KINGSTON — Minister of Finance and the Public Service, Hon. Audley Shaw, says that despite the challenges in accommodating increased salaries for public sector workers, ongoing talks with the International Monetary Fund (IMF) will ensure that the agreement is honoured without increasing taxation.
"We made a decision that we would pay public sector workers the arrears that we owe them, that’s a lot of money; $10 billion more for this year, $30 billion cumulatively over the next two years. That represents 2.3 percent of a percentage of Gross Domestic Product: It must have some impact,” Mr. Shaw explained.
He said that because of the challenges, the Government has had to ‘wheel and come again’, by talking with the IMF about the medium term and how to accommodate the additional expenditure without increasing taxes.
"We are revising the Budget, we are going to have to make budgetary cuts, and it is going to create sacrifices,” the Minister, who will explain the details of the issues on Sunday evening in a national broadcast, told the monthly meeting of the Manchester Chamber of Commerce, at the Christiana Branch Library on Thursday, August 4.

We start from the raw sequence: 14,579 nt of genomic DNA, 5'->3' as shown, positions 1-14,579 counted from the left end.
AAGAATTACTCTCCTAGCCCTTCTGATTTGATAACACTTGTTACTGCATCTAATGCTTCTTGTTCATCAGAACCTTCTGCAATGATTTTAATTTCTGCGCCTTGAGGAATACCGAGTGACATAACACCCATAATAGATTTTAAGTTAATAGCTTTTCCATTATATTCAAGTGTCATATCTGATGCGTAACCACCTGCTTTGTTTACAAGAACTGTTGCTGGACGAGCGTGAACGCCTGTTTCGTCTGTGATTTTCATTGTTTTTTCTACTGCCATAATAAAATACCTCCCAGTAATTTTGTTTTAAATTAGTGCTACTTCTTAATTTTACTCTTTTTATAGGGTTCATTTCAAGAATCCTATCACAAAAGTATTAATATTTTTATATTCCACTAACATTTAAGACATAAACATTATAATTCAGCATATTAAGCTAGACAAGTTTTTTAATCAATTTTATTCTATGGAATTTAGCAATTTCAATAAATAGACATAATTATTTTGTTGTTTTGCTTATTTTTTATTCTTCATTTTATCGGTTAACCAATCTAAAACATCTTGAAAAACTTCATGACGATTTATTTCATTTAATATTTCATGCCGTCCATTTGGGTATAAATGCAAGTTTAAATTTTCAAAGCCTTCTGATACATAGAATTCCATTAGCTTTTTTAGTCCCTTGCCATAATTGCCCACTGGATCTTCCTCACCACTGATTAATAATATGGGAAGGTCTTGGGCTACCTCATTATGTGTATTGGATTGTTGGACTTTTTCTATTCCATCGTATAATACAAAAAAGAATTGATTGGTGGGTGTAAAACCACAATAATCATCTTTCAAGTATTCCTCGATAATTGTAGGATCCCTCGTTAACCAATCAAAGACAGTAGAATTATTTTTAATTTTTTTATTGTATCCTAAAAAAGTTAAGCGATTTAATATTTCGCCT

[Click for Minister Shaw National Broadcast: Jamaica's Economic Programme – Current Issues]
Mr. Shaw congratulated the public sector workers and their trade unions for the restraint and patriotism shown during the recently concluded negotiations. He also called on the business community, other stakeholders and the Opposition to echo the understanding that the world is facing a fiscal crisis, and that messages of panic can only jeopardize Jamaica’s economic gains.
"I want to invite my new shadow Minister of Finance, Dr. Peter Phillips, to join with me on that crusade. There is a critical role for the Opposition, let it be a constructive role, that is the context and the whole purpose of the loyal Opposition,” he told the gathering.
Citing the recent near debt-default in the United States, Mr. Shaw said Jamaica is on a stable path, and the current challenges can be negotiated through dialogue, when the national good is placed above all other interests.
By GARFIELD L. ANGUS, JIS Reporter